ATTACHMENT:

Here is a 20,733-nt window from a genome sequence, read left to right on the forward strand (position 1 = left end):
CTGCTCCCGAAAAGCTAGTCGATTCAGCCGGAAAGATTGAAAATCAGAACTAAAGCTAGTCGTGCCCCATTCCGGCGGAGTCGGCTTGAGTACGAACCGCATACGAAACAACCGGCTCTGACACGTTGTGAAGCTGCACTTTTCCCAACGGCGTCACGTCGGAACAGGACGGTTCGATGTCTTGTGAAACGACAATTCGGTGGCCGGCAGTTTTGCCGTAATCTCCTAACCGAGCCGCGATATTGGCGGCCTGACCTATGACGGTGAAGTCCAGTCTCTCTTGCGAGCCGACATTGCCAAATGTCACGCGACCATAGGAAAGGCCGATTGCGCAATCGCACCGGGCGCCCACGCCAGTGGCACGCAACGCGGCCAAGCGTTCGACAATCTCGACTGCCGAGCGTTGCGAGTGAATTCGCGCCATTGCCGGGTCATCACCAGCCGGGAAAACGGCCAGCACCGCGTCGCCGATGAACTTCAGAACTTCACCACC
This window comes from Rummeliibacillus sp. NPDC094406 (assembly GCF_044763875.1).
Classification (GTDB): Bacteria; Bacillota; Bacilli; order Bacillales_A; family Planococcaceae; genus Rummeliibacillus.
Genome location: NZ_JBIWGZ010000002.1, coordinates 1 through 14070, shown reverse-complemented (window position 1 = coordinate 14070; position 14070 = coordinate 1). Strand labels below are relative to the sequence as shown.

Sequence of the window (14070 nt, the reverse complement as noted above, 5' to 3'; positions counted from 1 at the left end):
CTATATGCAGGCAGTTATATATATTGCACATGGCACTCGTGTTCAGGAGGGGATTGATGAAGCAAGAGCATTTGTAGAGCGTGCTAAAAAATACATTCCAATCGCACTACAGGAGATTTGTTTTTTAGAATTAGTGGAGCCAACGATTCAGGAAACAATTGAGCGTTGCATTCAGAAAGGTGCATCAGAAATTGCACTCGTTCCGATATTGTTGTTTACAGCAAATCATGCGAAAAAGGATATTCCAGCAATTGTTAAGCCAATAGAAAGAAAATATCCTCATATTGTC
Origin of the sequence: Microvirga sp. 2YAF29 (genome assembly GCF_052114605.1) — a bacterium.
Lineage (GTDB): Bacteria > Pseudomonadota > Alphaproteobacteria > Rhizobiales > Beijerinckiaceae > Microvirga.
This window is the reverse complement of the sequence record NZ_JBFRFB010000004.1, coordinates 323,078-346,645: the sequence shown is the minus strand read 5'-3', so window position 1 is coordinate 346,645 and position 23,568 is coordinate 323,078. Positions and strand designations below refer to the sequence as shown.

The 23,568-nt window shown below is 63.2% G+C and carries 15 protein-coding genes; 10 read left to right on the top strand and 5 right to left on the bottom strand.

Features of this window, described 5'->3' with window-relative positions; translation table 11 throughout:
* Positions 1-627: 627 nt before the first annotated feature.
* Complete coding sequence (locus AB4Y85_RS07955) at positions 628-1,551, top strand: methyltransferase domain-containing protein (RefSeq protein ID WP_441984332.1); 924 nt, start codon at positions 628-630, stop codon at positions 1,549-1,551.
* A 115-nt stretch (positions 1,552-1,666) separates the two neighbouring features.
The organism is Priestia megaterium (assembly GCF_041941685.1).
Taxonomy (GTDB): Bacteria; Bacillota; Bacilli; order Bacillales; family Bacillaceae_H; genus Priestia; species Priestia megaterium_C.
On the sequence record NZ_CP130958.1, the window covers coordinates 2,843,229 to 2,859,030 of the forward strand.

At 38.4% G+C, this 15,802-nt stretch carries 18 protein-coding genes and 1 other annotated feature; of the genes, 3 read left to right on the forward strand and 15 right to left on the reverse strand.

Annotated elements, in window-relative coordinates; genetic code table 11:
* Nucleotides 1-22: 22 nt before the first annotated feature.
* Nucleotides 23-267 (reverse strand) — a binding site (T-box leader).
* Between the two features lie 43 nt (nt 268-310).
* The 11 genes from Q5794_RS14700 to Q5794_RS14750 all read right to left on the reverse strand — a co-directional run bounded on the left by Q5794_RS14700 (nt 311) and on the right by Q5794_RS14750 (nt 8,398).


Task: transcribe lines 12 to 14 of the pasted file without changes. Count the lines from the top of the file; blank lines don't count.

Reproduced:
Features of this window, described 5'->3' with window-relative positions; translation table 11 throughout:
* Positions 1-627: 627 nt before the first annotated feature.
* Complete coding sequence (locus AB4Y85_RS07955) at positions 628-1,551, top strand: methyltransferase domain-containing protein (RefSeq protein ID WP_441984332.1); 924 nt, start codon at positions 628-630, stop codon at positions 1,549-1,551.